Presiding County Commissioner John Griesheimer said he feels exonerated since the state Department of Natural Resources has closed a case against the sewer district that he presides over.
The fact that the DNR is satisfied with the Brush Creek Sewer District’s response to a violation notice shows that efforts are being made to improve the system, Griesheimer said.
He said the city of Pacific recently espoused “propaganda” against the sewer district by saying that the district would be fined for a sewage spill.
“They need to clean up their house before they start condemning other people,” Griesheimer said, adding that the district was not fined for the violation.
The violation notice that DNR sent to the Brush Creek Sewer District in February dealt with a sewage overflow at the Shaw Nature Reserve Jan. 30-31. The overflow dumped about 38,000 gallons of wastewater.
Pacific recently sued the Brush Creek Sewer District alleging the contract that governs how the city treats the wastewater from the sewer system has been breached.
Pacific City Administrator Harold Selby said it is good news that the DNR has cleared the sewer district of the nature reserve sewage overflow. But Selby said this does not mean the issues brought forth in the city’s lawsuit are satisfied.
However, Griesheimer said DNR’s letter proves that the sewer district is acting responsibly in running the system.
“We are trying to do the right thing, and we do care about running the system correctly and not having problems,” Griesheimer said.
Griesheimer and the other two county commissioners — Mike Schatz and Tim Brinker — serve as the trustees of the sewer district.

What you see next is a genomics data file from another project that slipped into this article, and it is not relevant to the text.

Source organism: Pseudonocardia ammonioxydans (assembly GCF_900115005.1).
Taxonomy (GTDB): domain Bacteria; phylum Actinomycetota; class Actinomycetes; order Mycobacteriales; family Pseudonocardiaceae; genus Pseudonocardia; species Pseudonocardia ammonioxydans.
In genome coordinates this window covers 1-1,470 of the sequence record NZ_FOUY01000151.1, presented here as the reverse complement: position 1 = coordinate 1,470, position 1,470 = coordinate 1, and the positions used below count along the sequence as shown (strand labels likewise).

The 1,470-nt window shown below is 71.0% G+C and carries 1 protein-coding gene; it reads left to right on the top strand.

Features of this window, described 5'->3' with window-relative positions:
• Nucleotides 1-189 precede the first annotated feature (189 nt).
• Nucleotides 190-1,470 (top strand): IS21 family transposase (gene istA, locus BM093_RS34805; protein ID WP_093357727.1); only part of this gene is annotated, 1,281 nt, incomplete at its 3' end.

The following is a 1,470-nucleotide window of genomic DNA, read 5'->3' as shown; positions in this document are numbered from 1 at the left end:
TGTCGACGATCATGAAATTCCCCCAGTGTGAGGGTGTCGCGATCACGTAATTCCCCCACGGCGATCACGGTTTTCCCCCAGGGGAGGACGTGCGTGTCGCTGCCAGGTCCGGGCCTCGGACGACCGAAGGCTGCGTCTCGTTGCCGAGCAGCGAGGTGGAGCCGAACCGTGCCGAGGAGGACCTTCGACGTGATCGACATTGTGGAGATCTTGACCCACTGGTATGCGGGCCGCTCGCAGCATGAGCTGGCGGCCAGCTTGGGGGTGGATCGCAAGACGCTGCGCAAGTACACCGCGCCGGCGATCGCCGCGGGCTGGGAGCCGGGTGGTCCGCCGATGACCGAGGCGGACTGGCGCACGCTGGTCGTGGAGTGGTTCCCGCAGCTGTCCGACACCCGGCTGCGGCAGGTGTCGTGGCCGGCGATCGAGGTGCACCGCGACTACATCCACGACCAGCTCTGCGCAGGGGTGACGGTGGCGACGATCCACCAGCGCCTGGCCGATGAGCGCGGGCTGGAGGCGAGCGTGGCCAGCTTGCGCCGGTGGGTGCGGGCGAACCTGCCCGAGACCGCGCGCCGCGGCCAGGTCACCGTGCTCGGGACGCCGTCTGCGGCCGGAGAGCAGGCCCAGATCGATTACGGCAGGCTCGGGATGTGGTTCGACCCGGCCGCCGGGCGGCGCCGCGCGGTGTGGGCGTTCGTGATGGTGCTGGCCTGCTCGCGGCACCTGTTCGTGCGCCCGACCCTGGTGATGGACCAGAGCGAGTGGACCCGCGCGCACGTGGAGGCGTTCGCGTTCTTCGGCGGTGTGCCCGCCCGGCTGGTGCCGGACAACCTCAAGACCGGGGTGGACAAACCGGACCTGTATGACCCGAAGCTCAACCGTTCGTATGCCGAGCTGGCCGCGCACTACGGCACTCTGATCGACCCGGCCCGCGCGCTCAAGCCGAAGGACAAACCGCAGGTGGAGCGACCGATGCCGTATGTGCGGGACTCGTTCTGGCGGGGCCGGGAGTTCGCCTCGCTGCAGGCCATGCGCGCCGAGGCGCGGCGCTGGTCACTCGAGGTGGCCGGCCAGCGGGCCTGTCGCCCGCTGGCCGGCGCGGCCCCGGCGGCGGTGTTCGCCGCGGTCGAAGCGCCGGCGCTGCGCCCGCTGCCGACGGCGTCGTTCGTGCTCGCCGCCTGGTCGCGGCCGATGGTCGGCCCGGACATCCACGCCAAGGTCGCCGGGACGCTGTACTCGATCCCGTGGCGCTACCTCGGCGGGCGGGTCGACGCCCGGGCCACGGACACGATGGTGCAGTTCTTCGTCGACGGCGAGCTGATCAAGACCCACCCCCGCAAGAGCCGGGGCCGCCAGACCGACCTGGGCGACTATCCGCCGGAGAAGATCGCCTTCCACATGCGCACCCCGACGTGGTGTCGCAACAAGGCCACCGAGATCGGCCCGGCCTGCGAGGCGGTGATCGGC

Pacific officials have tried to paint Brush Creek Sewer District trustees as “terrible citizens who are bad on the environment,” Griesheimer added.
Selby said Pacific wants the infiltration problems in the sewer system fixed so rainwater does not enter the pipes causing excess discharges into the city’s treatment plant.
Selby added that it is interesting that a review of the system being undertaken by the sewer district is finding problems. Once those problems start being fixed, Selby said tests can be done to see if flow levels are going down.
The DNR letter, which Griesheimer received last week, says that the sewage overflow at the nature reserve was caused by a blocked sewer line, not excessive infiltration of rainwater into the system.
“We are now considering your response to the (violation notice) complete, and we now consider the matter closed,” the DNR letter states.
The letter adds that the sewer district responded promptly to the sewage overflow.
The DNR inspection report that was done after the overflow gave several recommendations to the district, including mapping the system so all manholes can be located. During the overflow, much time was spent locating the manholes that sewage was overflowing from, according to DNR.
Moreover, the DNR inspector said the sewer district should implement a program to reduce infiltration of rainwater into the system.
Sewer district officials responded to DNR’s recommendations in March saying new sewer line and manhole maps have been developed. District officials also said they are taking part in ongoing efforts to reduce infiltration of rainwater into the system.
Griesheimer said, “We want to be good citizens and good partners with Pacific.”